She previously volunteered as the vice president of family giving for the Foundation for Reed Schools and currently serves on the board of the YMCA of San Francisco; in that role, she said, she helped set up a task force that worked with the Marin County Office of Education during the pandemic to open up in-person learning centers for underserved youth throughout the county.


Pasarell Tsai said she’s proud of the educational opportunities the district has provided both of her children and cited that as her motivation to run for a seat on the board.


“I’m just so thankful for that education and have been really involved with the community over the years, and it seemed like the time to step up and sort of do it on a bigger scale,” she said.


As a board member, she said, she would work with her colleagues to help address the achievement gap within the district and would put student health and safety first.


“I don’t think we can anticipate the next huge challenge coming down the pike for our schools,” she said. As a result, it’s important that the district continue to invest in its infrastructure, in teacher training and in resources for students, Pasarell Tsai said.


“At least we can hopefully be ahead of the curve when it comes to the next (challenge),” she said.


Pasarell Tsai said she believes both her familiarity with the school district and her training as a lawyer will be assets to the board, noting her leadership style is a collaborative one.


“I’ve worked with big groups of people and worked to bring everyone together,” she said. “You don’t always find a solution that everyone loves, but you find a solution that works for everyone.”


Wangenheim eager to address key issues in second term


Wangenheim, 51, has lived in Tiburon since 2002 with her husband, Aaron. The couple has four children, including a fourth-grader at Bel Aire school. The other three kids attended Reed district schools and are now in high school and college.


She earned a bachelor’s in economics from the University of California at Los Angeles and holds master’s degrees in business administration from the University of California at Berkeley’s Haas School of Business and Columbia University. She works in finance operations and currently does financial consulting for Advantage Solutions, a company that provides insight-based sales, marketing and technology solutions for retailers and manufacturers.


Wangenheim was appointed to the board in late 2017 to fill an interim seat. She ran unopposed for a full four-year term in 2018 and served as board president in 2020 and 2021. Before joining the board, she had spent a decade volunteering in Reed district classrooms and on the board of the district’s Parent Teacher Association.


She said her original interest in serving on the board came from her “deep and passionate interest in education,” and she wanted to run for a second full term to address several district initiatives, from academic achievement to facilities master planning, that the board had to put on the backburner as it has dealt with the urgency of the COVID-19 pandemic over the past several years.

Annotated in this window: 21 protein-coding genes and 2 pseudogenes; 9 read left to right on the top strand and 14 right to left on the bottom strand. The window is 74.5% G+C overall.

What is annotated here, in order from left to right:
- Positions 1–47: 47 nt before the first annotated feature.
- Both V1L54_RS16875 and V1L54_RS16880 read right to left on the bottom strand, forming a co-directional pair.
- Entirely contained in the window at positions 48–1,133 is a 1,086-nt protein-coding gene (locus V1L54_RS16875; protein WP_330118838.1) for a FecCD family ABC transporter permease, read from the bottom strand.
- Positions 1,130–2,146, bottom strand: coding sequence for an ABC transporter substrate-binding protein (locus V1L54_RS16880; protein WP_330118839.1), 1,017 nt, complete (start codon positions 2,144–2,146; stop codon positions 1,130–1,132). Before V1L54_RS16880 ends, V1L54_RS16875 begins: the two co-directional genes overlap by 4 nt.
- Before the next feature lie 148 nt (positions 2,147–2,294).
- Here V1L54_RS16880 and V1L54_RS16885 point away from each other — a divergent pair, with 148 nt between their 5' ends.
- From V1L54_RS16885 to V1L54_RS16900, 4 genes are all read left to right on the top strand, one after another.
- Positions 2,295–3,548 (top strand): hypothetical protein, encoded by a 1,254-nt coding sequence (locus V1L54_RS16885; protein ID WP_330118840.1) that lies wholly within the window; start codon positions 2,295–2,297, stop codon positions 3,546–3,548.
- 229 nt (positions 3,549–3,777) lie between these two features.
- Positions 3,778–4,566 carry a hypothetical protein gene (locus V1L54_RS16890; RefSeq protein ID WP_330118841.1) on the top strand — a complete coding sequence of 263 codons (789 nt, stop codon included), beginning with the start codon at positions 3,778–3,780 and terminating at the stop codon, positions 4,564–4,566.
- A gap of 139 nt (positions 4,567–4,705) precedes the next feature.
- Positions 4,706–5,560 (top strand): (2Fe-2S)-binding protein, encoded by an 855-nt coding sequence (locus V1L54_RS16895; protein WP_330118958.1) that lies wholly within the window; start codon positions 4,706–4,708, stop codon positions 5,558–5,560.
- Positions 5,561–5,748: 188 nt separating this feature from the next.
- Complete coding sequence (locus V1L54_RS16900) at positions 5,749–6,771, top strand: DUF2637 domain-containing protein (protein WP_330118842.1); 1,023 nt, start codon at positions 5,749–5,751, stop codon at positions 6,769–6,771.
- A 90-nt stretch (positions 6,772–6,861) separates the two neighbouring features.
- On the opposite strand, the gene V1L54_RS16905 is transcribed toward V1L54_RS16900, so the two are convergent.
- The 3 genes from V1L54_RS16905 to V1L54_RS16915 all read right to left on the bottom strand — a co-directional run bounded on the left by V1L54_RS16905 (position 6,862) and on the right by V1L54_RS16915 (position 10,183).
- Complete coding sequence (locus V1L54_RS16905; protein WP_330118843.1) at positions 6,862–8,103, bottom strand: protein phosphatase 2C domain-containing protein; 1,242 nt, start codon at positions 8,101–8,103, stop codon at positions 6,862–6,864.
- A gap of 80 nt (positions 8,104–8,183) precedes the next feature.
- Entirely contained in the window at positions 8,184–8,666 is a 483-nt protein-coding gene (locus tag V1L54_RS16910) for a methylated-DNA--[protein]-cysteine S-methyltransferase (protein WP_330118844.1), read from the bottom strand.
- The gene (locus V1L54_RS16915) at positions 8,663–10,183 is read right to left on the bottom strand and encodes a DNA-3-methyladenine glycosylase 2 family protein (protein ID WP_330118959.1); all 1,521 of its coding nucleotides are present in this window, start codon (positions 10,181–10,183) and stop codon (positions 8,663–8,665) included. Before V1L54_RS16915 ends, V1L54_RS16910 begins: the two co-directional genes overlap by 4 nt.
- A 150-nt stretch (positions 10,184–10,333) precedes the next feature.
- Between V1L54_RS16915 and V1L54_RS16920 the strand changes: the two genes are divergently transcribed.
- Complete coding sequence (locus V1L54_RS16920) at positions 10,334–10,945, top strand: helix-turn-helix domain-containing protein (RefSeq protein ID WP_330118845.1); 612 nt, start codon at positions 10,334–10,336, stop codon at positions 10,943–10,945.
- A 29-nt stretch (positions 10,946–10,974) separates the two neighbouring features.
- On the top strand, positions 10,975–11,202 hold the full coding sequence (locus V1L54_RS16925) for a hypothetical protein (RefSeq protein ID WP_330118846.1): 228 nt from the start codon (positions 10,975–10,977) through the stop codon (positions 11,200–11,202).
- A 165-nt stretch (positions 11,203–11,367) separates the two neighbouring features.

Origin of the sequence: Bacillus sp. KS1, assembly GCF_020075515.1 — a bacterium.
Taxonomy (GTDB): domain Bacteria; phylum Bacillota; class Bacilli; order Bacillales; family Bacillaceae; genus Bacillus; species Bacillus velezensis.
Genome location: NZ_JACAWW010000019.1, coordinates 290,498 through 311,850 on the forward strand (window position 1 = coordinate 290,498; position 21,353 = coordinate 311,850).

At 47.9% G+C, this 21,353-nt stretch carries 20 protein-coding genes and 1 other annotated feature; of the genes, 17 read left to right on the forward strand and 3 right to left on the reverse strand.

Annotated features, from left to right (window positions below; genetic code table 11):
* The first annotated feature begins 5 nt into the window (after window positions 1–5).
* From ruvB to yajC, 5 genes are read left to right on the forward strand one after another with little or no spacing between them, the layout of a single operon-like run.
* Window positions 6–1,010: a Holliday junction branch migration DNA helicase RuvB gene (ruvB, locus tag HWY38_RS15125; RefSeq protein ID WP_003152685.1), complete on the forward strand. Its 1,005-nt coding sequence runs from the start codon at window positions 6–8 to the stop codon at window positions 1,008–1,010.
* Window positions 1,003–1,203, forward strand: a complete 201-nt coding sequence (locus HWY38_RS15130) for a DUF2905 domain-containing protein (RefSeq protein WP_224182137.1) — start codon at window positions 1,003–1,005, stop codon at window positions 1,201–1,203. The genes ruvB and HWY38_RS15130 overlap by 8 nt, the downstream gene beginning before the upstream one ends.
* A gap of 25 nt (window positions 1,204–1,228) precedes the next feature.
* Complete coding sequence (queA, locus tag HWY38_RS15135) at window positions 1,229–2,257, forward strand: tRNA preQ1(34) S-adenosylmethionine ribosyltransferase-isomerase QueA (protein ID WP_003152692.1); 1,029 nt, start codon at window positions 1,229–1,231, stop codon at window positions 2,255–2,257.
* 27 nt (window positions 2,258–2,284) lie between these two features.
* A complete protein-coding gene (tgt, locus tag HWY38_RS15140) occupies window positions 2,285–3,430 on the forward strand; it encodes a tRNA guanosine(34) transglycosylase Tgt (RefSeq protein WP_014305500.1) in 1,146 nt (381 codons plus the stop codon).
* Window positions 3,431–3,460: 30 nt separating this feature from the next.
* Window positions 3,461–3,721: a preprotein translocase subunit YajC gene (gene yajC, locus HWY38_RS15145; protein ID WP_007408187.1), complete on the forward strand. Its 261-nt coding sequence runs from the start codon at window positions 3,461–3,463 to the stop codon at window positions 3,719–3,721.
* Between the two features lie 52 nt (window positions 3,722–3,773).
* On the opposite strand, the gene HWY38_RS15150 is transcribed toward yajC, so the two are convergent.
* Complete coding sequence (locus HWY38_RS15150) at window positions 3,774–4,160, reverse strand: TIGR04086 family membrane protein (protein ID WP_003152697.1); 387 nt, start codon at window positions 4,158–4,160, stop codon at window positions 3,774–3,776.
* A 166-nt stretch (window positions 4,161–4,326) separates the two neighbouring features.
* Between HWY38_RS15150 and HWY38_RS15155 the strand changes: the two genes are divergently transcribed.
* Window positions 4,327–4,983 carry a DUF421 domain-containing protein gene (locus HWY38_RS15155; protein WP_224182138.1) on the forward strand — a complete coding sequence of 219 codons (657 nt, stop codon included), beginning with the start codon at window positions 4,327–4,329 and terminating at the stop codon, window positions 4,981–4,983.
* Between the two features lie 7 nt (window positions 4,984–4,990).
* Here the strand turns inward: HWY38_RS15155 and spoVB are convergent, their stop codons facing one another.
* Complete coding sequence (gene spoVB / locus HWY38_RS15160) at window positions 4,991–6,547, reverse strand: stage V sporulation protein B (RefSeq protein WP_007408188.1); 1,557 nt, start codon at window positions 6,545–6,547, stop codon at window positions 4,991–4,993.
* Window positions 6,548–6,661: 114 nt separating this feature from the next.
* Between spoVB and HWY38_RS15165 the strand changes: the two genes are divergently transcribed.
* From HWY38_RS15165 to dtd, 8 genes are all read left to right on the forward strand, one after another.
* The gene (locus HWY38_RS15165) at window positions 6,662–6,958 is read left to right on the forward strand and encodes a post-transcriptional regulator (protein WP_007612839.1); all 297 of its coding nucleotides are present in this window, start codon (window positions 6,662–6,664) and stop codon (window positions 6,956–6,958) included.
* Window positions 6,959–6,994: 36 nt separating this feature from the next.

“I feel like a lot of the things that we started to really work on got put on hold because of COVID, and I’d like to see some of them through to fruition,” she said.


If re-elected, Wangenheim said among her top focuses would be addressing the academic and social-emotional impacts of the pandemic on students. She said the social isolation caused by the pandemic has had lingering effects on kids, noting there were a lot of missed “playdates, sleepovers and other things that happen outside of school that are translating to difficulties in school.”


She also cited facilities master planning, addressing declining enrollment and continued implementation of state-mandated programs such as universal pre-kindergarten and universal free meals as priorities for the board over the next four years.


She pointed to her financial acumen as a strength she brings to the board, along with the care she tries to take when making decisions.


“I don’t try to make snap judgements on things, I try to think all the way through the problem at hand and make sure that the solutions that we come up with aren’t causing other problems,” she said.


Zolfaghari pledges to lead with ‘integrity and respect’


Zolfaghari, 43, moved to the Tiburon Peninsula in 2011 and currently lives in Belvedere with her husband, Andy Ashcroft, and the couple’s three children: Zoraya, a seventh-grader at Del Mar Middle School, Kaveh, a fifth-grader at Bel Aire, and Garrett, a second-grader at Reed Elementary School.


The daughter of two immigrant parents, Zolfaghari was raised in San Rafael and graduated from Union College in Schenectady, N.Y., where she majored in biology and minored in medical sociology. She went on to earn a master’s in public health from Harvard University.


She worked in public health until she became pregnant with Zoraya and has since been a stay-at-home mom. She won a four-year seat on the Reed district board by default in 2018 when no other candidates emerged in the race.